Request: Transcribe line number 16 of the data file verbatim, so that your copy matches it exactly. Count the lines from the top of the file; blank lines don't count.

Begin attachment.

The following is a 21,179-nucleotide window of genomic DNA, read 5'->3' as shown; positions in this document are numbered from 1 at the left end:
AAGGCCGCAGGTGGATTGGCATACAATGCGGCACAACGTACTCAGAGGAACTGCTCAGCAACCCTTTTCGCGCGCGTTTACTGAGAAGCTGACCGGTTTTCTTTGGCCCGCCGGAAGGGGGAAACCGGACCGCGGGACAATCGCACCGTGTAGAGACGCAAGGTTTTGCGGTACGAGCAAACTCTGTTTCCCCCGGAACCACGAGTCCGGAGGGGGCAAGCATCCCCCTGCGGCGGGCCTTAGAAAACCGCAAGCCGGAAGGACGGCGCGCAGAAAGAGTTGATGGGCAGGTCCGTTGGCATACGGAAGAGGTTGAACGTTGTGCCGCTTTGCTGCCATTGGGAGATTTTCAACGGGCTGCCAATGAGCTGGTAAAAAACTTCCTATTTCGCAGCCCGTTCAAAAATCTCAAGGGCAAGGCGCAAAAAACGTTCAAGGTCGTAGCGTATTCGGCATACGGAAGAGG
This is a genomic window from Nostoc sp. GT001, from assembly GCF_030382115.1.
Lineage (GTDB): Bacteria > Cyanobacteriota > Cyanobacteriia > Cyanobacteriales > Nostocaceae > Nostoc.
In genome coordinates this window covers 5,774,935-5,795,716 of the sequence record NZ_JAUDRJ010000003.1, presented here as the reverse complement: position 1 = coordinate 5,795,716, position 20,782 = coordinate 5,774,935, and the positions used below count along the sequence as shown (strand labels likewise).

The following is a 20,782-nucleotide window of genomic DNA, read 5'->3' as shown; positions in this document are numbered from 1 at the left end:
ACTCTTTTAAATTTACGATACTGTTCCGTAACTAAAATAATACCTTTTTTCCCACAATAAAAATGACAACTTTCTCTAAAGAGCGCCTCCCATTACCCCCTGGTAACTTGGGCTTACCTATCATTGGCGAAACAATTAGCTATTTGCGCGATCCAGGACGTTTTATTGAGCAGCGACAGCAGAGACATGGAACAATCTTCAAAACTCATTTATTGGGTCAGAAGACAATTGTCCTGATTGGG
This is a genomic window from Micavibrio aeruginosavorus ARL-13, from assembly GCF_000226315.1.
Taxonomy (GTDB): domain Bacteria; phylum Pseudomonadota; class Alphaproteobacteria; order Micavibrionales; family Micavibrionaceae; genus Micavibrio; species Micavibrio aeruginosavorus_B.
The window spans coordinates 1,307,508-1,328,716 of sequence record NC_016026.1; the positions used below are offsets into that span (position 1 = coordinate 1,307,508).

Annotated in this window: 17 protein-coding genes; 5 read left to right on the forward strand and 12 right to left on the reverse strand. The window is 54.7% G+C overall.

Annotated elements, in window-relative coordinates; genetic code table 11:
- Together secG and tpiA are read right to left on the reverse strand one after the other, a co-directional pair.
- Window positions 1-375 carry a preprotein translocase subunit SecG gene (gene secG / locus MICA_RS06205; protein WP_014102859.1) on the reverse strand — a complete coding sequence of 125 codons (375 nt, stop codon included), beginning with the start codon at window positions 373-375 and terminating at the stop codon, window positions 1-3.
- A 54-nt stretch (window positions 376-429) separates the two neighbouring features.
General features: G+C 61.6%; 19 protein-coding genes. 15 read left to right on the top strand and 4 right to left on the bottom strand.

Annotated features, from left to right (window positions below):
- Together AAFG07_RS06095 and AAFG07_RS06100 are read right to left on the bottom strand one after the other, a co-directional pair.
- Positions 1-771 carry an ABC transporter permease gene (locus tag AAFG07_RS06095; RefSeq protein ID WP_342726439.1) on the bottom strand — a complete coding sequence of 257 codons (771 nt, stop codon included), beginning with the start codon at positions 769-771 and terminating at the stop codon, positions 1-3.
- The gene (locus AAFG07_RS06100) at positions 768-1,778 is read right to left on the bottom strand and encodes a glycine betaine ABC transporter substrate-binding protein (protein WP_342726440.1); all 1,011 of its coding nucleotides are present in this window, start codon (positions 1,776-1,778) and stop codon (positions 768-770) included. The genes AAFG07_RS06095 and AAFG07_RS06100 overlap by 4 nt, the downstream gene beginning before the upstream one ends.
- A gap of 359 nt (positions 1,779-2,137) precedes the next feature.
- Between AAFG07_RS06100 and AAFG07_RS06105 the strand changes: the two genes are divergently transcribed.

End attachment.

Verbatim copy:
General features: G+C 61.6%; 19 protein-coding genes. 15 read left to right on the top strand and 4 right to left on the bottom strand.